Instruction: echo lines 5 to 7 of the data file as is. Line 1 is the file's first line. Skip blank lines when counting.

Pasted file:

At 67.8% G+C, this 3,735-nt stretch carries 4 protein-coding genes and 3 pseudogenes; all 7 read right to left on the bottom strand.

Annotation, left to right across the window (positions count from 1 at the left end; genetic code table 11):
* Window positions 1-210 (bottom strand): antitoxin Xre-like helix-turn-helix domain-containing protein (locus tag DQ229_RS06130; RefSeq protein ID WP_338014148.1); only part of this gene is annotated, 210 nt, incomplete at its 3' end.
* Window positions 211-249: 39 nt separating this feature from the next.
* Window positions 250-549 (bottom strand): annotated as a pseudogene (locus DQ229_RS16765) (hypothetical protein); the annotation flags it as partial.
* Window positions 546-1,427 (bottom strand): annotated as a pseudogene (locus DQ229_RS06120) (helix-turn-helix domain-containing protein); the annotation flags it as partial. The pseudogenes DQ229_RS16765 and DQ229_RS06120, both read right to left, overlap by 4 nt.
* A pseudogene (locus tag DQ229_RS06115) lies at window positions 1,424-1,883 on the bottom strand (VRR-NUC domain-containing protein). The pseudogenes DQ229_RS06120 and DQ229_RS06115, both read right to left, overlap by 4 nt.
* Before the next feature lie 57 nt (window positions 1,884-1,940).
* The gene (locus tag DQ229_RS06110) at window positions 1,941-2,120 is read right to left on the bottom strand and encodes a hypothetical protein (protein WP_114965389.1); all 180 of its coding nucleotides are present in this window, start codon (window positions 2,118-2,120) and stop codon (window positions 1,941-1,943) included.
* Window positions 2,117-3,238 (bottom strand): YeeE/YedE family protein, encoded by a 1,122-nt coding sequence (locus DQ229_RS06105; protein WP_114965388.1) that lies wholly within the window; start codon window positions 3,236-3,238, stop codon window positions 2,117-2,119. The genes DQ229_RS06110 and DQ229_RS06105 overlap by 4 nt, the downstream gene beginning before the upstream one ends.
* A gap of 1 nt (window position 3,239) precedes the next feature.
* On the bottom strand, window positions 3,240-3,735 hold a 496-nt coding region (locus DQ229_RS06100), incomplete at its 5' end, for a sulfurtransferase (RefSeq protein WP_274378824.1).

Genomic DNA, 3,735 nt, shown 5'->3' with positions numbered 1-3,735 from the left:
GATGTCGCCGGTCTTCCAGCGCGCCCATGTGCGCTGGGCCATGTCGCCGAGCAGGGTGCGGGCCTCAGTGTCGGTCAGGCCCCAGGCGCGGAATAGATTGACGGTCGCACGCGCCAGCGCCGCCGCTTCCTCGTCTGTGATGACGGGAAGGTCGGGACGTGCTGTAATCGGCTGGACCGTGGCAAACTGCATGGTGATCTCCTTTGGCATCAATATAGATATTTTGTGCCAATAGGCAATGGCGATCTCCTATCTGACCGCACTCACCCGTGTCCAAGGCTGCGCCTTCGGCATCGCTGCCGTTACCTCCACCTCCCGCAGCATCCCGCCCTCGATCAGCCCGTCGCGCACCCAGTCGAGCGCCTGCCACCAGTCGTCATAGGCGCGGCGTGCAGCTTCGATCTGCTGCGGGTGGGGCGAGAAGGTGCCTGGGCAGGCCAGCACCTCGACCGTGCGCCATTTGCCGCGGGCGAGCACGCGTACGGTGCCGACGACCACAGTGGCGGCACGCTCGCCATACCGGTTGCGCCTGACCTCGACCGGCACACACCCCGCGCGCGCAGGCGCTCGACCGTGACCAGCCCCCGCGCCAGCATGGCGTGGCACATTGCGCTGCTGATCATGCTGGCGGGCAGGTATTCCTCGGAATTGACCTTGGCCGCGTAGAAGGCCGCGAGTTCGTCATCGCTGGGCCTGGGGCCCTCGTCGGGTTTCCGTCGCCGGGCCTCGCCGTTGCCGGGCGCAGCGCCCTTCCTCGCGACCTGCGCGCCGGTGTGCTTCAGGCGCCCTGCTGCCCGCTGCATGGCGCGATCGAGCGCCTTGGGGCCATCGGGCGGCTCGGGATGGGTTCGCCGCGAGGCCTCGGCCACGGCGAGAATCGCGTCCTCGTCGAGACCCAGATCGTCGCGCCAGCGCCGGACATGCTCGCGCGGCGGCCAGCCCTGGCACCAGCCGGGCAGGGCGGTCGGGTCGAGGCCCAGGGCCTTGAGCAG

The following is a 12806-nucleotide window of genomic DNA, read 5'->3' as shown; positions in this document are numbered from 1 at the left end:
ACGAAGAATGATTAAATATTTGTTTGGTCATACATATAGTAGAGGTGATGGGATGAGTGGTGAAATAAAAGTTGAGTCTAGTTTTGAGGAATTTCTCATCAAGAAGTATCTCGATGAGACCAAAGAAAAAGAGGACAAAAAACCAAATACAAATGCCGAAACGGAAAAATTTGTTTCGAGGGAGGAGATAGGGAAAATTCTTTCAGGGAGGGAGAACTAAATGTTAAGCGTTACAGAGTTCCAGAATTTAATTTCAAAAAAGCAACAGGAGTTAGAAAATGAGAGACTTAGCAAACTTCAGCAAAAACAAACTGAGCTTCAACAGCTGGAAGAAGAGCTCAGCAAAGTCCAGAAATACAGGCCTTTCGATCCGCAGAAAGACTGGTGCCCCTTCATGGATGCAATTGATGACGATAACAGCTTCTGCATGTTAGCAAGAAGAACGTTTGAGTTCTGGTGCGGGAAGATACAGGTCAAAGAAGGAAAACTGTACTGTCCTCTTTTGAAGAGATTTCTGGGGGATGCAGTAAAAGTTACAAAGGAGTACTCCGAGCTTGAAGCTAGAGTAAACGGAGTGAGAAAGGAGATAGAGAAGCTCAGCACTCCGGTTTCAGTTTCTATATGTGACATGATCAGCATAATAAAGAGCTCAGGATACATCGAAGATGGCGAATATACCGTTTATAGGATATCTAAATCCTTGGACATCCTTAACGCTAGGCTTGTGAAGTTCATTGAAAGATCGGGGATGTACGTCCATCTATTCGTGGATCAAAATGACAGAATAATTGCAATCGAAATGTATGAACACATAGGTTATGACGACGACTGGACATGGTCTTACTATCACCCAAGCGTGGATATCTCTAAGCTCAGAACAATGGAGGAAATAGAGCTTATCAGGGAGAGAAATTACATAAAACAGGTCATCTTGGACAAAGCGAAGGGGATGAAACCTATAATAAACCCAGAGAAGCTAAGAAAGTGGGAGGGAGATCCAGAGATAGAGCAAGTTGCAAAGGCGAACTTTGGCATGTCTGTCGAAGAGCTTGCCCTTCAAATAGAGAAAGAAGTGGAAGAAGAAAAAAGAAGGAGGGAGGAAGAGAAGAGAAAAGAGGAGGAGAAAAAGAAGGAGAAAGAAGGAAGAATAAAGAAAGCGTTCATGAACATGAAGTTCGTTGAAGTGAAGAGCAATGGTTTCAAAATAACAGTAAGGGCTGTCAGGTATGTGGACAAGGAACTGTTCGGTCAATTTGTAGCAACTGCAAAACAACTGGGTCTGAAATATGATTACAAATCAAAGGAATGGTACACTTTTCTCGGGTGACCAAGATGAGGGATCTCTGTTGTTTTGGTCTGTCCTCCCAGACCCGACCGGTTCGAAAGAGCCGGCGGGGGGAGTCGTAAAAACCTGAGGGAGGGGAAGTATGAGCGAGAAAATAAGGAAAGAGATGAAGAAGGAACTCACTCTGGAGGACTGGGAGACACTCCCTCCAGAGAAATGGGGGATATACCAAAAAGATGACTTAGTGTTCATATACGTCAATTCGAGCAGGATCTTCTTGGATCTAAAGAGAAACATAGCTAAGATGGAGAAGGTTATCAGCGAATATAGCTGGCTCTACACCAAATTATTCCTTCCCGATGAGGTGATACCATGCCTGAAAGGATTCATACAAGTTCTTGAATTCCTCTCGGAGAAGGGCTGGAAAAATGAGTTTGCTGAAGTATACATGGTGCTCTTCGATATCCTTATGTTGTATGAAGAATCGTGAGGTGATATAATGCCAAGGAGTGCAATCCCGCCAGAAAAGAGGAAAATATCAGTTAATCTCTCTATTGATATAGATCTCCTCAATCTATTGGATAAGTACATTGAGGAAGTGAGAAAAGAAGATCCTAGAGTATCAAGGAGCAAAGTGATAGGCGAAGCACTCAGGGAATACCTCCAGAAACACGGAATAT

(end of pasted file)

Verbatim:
* Window positions 250-549 (bottom strand): annotated as a pseudogene (locus DQ229_RS16765) (hypothetical protein); the annotation flags it as partial.
* Window positions 546-1,427 (bottom strand): annotated as a pseudogene (locus DQ229_RS06120) (helix-turn-helix domain-containing protein); the annotation flags it as partial. The pseudogenes DQ229_RS16765 and DQ229_RS06120, both read right to left, overlap by 4 nt.
* A pseudogene (locus tag DQ229_RS06115) lies at window positions 1,424-1,883 on the bottom strand (VRR-NUC domain-containing protein). The pseudogenes DQ229_RS06120 and DQ229_RS06115, both read right to left, overlap by 4 nt.